The Arabidopsis gene RESISTANCE TO POWDERY MILDEW8.1 (RPW8.1) confers resistance to virulent fungal and oomycete pathogens that cause powdery mildew and downy mildew, respectively. However, the underlying mechanism remains unclear. Here, we show that ectopic expression of RPW8.1 boosts pattern-triggered immunity (PTI) resulting in enhanced resistance against different pathogens in both Arabidopsis and rice. In Arabidopsis, transcriptome analysis revealed that ectopic expression of RPW8.1-YFP constitutively up-regulates expression of many pathogen-associated molecular pattern-(PAMP-) inducible genes. Consistently, upon PAMP application, the transgenic line expressing RPW8.1-YFP exhibited more pronounced PTI responses such as callose deposition, production of reactive oxygen species, expression of defense-related genes and hypersensitive response-like cell death. Accordingly, the growth of a virulent bacterial pathogen was significantly inhibited in the transgenic lines expressing RPW8.1-YFP. Conversely, impairment of the PTI signaling pathway from PAMP cognition to the immediate downstream relay of phosphorylation abolished or significantly compromised RPW8.1-boosted PTI responses. In rice, heterologous expression of RPW8.1-YFP also led to enhanced resistance to the blast fungus Pyricularia oryzae (syn. Magnaporthe oryzae) and the bacterial pathogen Xanthomonas oryzae pv. oryzae (Xoo). Taken together, our data suggest a surprising mechanistic connection between RPW8.1 function and PTI, and demonstrate the potential of RPW8.1 as a transgene for engineering disease resistance across wide taxonomic lineages of plants.
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Fungal manipulation of hormone-regulated plant defense

Fungal manipulation of hormone-regulated plant defense | Rice Blast | Scoop.it
Fungi have adapted to diverse habitats and ecological niches, including the complex plant systems. Success of the pathogenic or symbiotic fungi in colonizing the plant tissue depends on their ability to modulate the host defense signaling [1]. Strategies that impart such abilities in fungi include the use of effector proteins that directly disrupt phytohormone-based defense signaling pathways and/or the deployment of mimics of specific plant molecules to evade recognition and the subsequent host immune response [1, 2]. Recent exciting findings have provided insight into a novel strategy whereby the fungal pathogens utilize the endogenous phytohormone-mimics and/or relevant metabolic enzymes to suppress host immunity. These studies strongly suggest that fungal metabolites, in addition to effector proteins, can chemically shape and maintain distinct pathogenic or symbiotic interkingdom relationships between plants and fungi.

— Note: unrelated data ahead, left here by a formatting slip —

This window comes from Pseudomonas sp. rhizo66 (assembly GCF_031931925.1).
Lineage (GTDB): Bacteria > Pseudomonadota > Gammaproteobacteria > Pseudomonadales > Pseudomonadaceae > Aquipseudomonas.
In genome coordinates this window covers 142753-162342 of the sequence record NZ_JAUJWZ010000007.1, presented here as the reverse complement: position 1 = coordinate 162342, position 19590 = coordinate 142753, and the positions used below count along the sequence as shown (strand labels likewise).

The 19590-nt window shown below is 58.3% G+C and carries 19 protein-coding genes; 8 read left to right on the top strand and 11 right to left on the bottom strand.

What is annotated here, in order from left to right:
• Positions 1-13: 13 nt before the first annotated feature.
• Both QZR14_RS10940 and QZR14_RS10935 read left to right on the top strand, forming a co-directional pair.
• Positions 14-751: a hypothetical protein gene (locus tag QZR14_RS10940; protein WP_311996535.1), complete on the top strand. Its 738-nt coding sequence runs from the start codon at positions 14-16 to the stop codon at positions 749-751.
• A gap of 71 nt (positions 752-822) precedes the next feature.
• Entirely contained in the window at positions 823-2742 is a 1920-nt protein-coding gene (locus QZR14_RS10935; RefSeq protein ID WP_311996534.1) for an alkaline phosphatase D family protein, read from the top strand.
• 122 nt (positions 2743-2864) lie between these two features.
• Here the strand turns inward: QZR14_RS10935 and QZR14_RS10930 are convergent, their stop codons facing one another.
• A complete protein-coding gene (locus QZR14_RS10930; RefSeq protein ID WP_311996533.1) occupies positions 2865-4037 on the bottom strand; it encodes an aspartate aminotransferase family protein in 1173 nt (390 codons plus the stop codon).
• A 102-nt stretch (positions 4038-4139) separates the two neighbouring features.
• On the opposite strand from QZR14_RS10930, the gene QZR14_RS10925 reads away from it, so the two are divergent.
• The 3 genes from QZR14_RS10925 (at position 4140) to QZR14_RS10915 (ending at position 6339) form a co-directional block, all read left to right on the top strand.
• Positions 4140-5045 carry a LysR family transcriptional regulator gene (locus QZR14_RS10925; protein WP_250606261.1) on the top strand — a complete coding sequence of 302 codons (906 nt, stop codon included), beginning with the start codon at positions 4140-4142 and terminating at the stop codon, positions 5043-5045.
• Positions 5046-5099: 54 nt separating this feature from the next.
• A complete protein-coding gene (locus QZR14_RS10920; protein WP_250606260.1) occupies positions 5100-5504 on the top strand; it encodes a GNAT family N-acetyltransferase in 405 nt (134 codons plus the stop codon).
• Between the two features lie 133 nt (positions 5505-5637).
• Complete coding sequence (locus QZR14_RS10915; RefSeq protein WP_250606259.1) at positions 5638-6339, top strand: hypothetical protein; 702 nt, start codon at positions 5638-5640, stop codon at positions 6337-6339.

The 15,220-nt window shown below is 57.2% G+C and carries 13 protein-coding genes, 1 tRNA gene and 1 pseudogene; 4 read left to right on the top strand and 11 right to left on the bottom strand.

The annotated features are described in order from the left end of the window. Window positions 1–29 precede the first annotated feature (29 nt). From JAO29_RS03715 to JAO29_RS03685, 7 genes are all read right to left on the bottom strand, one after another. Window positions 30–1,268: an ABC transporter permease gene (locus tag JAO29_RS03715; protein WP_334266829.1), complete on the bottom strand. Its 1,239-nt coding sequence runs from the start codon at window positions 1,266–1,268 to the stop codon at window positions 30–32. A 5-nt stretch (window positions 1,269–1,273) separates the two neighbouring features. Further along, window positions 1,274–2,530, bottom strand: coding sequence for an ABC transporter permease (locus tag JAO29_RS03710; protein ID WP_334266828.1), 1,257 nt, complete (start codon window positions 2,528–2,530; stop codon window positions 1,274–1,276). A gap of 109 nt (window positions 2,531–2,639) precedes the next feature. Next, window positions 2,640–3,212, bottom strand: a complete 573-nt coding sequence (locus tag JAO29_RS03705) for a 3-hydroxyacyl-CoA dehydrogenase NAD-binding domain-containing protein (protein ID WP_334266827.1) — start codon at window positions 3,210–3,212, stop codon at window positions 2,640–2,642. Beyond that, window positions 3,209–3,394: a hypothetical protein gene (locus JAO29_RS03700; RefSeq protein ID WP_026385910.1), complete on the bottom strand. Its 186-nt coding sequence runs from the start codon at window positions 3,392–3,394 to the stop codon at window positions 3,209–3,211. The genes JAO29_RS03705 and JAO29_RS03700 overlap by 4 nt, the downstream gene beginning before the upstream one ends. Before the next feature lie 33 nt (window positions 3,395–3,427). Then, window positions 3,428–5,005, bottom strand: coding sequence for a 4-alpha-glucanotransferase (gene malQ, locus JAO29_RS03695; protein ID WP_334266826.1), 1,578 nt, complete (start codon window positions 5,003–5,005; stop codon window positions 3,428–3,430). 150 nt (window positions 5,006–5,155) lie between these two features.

Via Christophe Jacquet
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Molecular marker-based validation of blast resistance gene Pi54 and identification of potential donors in temperate high altitude rice (Oryza sativa L.)

pathogen races prevailing in a certain area, rate of pathogen evolution, genetic background of a host and few others. Pi54 is a major gene showing resistance to Magnaporthe populations in North-west Himalayas. In search of novel temperate donors suitable to high altitudes, a set of germplasm was screened using gene based markers for Pi54. Eighty three exotic and indigenous germplasm lines were genotyped using gene based markers and also validated for disease reaction using Pi54 gene specific isolate namely, Mo-nwi-kash-32. Nine out of 83 germplasm lines amplified resistance specific alleles with both the markers Pi54 MAS and Pikh-STS. All these lines expressed resistance against the said diagnostic isolate, thereby validating the possible presence of gene in the lines. Further validation using more number of isolates and sequence analysis will help in mining useful alleles for this gene.